I was coarsly told "You'll learn nothing running that!". And they stuck me on a Cinci 2mh, it was s steep but valuable learning curve. Given that the hobby machines frequently fetch more than something similar and industrial and come up way short on experience... why bother. Just my curmudgenly $0.02!

  18. Likes Darren McCarley, reggie_obe liked this post
  19. #13
    Join Date
    Mar 2020
    Country
    CANADA
    State/Province
    Quebec
    Posts
    307
    Post Thanks / Like
    Likes (Given)
    520
    Likes (Received)
    189

    Default

    Quote Originally Posted by Greg Menke View Post

    Yes, but there is no communication- at least that I know of, in relation to the Antique Machinery/History subforum. If the old rules still apply I (and this subforum) will receive an abrupt and pointed reminder at some point. In the meantime I'm inclined to exercise enough latitude to discuss Atlas machines in a reasonable fashion- they are certainly antiques, like the power hacksaws that show up here from time to time which I've been permitting.

    There are plans to update the forum software, I and presumably other mods did some testing on it- which looked fine. If the update ends up looking like what I tested it should not be traumatic.
    Be careful what your wish for. VD "updated" [read f#$%ed up] the Case Colt Ingersoll garden tractor site of whick I am a mod. Lost a bunch of manuals and are doing almost nothing to replace them. Plastered the site with USELESS ads for owners of these great little machines and unless you are really computer literate, made the site far harder to navigate in their SOLE goal to make more money off it. After the first couple of weeks they don't even reply to queries or problems that arise.

  20. #14
    Join Date
    Mar 2007
    Location
    L'Orignal, Ontario Canada
    Posts
    2,425
    Post Thanks / Like
    Likes (Given)
    2654
    Likes (Received)
    1084

    Default

    I appreciate being able to post on the forum and that the owner can decide what is and isn't allowable .
    While I wouldn't want to see this forum over run with posts about this brand of machinery I do support Greg's idea of allowing some latitude .
    I have often thought in years past especially when I had seen some first time posters asking for information about their machines only to have the thread locked as per the policy that it may have deterred some people from ever posting again .
    I know it may not have always been the case but some of them may have become valuable contributors to this site or saved another more "valuable " or historically important machine at some point later on rather than gone away with the feeling of having the door slammed in their face.
    If the O.P. didn't find the info. he was looking for on the Vintage machinery site I have some printed material from the 1940s and photocopies of the parts book for at least some models of the mill.
    I have attached some scans that I hope are readable .
    I can scan and share more pages if someone would like them .
    You can contact me through the forum email or by private message but I prefer email since my message inbox is often full.
    Jim
    Attached Thumbnails Attached Thumbnails image-527-.jpg   image-528-.jpg   image-529-.jpg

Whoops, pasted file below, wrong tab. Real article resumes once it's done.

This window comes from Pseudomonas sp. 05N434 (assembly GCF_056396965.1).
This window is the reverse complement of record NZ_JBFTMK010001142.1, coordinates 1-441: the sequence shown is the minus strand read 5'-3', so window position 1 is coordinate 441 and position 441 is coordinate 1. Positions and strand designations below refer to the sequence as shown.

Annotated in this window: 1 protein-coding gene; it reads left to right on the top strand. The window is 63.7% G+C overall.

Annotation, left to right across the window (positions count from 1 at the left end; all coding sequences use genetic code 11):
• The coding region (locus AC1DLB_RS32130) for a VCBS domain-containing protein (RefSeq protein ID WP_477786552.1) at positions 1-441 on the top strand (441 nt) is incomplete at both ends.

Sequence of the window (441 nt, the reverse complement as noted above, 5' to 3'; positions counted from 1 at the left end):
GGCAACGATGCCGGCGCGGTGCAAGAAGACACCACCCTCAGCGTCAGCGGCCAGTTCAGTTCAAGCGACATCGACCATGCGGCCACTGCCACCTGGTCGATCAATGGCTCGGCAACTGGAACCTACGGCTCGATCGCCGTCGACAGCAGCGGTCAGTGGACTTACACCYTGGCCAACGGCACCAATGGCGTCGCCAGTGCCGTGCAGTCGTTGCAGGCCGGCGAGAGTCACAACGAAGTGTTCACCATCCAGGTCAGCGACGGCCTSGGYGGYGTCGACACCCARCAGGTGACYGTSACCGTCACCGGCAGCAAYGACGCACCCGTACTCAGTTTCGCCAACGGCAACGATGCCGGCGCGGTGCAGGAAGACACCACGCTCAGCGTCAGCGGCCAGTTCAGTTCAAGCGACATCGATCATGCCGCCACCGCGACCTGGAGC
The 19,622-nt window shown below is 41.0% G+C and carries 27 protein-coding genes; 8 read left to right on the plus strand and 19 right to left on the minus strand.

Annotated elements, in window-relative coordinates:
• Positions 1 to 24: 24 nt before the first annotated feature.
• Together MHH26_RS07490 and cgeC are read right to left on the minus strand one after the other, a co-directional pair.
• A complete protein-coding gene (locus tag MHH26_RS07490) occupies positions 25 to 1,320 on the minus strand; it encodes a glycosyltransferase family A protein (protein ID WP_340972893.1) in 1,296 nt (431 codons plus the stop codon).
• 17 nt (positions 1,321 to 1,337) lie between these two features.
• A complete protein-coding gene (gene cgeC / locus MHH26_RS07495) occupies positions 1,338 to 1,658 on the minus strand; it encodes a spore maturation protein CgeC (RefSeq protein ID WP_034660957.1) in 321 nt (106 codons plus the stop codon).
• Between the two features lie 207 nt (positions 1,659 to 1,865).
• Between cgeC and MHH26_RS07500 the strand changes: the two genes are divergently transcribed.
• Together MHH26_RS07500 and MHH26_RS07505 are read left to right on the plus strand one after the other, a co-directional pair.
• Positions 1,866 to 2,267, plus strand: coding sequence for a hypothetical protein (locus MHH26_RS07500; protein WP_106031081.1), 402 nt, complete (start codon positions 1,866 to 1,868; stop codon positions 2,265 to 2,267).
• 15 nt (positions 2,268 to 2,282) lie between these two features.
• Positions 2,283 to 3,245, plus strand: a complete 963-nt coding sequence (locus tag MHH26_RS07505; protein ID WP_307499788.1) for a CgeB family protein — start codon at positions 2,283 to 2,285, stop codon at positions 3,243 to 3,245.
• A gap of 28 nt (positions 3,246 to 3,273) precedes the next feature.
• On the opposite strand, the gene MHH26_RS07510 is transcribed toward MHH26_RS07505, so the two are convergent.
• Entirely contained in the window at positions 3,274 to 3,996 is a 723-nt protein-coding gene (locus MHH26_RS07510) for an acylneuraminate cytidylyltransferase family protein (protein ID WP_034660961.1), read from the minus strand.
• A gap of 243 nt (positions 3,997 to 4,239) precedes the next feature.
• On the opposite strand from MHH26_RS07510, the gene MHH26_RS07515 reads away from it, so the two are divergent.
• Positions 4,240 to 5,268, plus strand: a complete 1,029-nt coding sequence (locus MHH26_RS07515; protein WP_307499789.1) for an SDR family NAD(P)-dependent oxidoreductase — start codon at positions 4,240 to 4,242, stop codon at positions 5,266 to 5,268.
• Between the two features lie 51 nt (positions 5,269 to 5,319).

21. #15
    Join Date
    Jul 2006
    Location
    Australia (Hobart)
    Posts
    4,089
    Post Thanks / Like
    Likes (Given)
    638
    Likes (Received)
    3284

    Default

    I think the Atlas horizontal mills are dead cute and quite useful.

    The lathes are a POS and not worth discussing.

    This post is worth what I got paid for making it.

    PDW

  22. Likes Kjelle liked this post
  23. #16
    Join Date
    Dec 2009
    Location
    Dearborn, Michigan
    Posts
    1,434
    Post Thanks / Like
    Likes (Given)
    120
    Likes (Received)
    281

    Default

    How about having an Atlas forum?

    That way you wouldn't have to read it if you do not want to.

  24. #17
    Join Date
    Feb 2006
    Country
    UNITED STATES
    State/Province
    Indiana
    Posts
    14,048
    Post Thanks / Like
    Likes (Given)
    817
    Likes (Received)
    4792

    Default

    Quote Originally Posted by Frank R View Post
    How about having an Atlas forum?

    That way you wouldn't have to read it if you do not want to.
    [email protected] | Home

    No need for a PM Atlas-Craftsman forum. They have one.

    Larry

  25. Likes Jim Christie liked this post
  26. #18
    Join Date
    Feb 2004
    Location
    Baltimore, MD, USA
    Posts
    4,390
    Post Thanks / Like
    Likes (Given)
    513
    Likes (Received)
    804

    Default

    Since we are already outside the letter of the law I don't intend to permit entirely free discussion of Atlas/Craftsman machines, particularly the lathes; the example of this thread is about as far as I'm inclined to go pending further instruction.

  27. #19
    Join Date
    Dec 2008
    Location
    princeton b.c.
    Posts
    334
    Post Thanks / Like
    Likes (Given)
    717
    Likes (Received)
    115

    Default

    Like it or not these little mills WERE used during WW II and maybe in some smaller shops well past that as light production machines with many set up on one or more lever feeds or keeping the screw feeds. I was a PM member before buying one, but would never plug up any forum here with starting an actual thread for any question I had about it. A manual or identifying what exact model it is? Uh fer Keerist's sake do the same as what I did after buying mine. A 5 second Google search pulls up the manual re-prints right here and are exactly what I bought. Atlas Horizontal Milling Machine Instructions & Parts Manual All Models | Ozark Tool Manuals & Books Horizontal milling is the same no matter what the machine size is, but these really are a toy, and if it wasn't for my shop size and floor construction I never would have bought mine in favor of a lot bigger and way better.

    I also very much don't agree about having any Atlas machine threads anywhere on this site. It's well beneath what these forums should be about, and even the SB lathes forum pushes things for a lot of thread topics. But at least it's off in it's own corner. If I want medical advise I go to my doctor, if I want the same pro level machining information that's known to work I come here.

  28. #20
    Join Date
    Feb 2006
    Location
    Smithfield, Rhode Island
    Posts
    1,189
    Post Thanks / Like
    Likes (Given)
    152
    Likes (Received)
    605

    Default

    I like the "no hobby machines" rule. The alternative is to be drowned in them and run the risk of losing the essentially professional quality of this forum. And, I say that as a hobbyist myself, albeit it one that has old, professional grade machines.

  29. Likes neanderthal mach liked this post

Tags for this Thread

Bookmarks

Posting Permissions

  • You may not post new threads
  • You may not post replies
  • You may not post attachments
  • You may not edit your posts
  •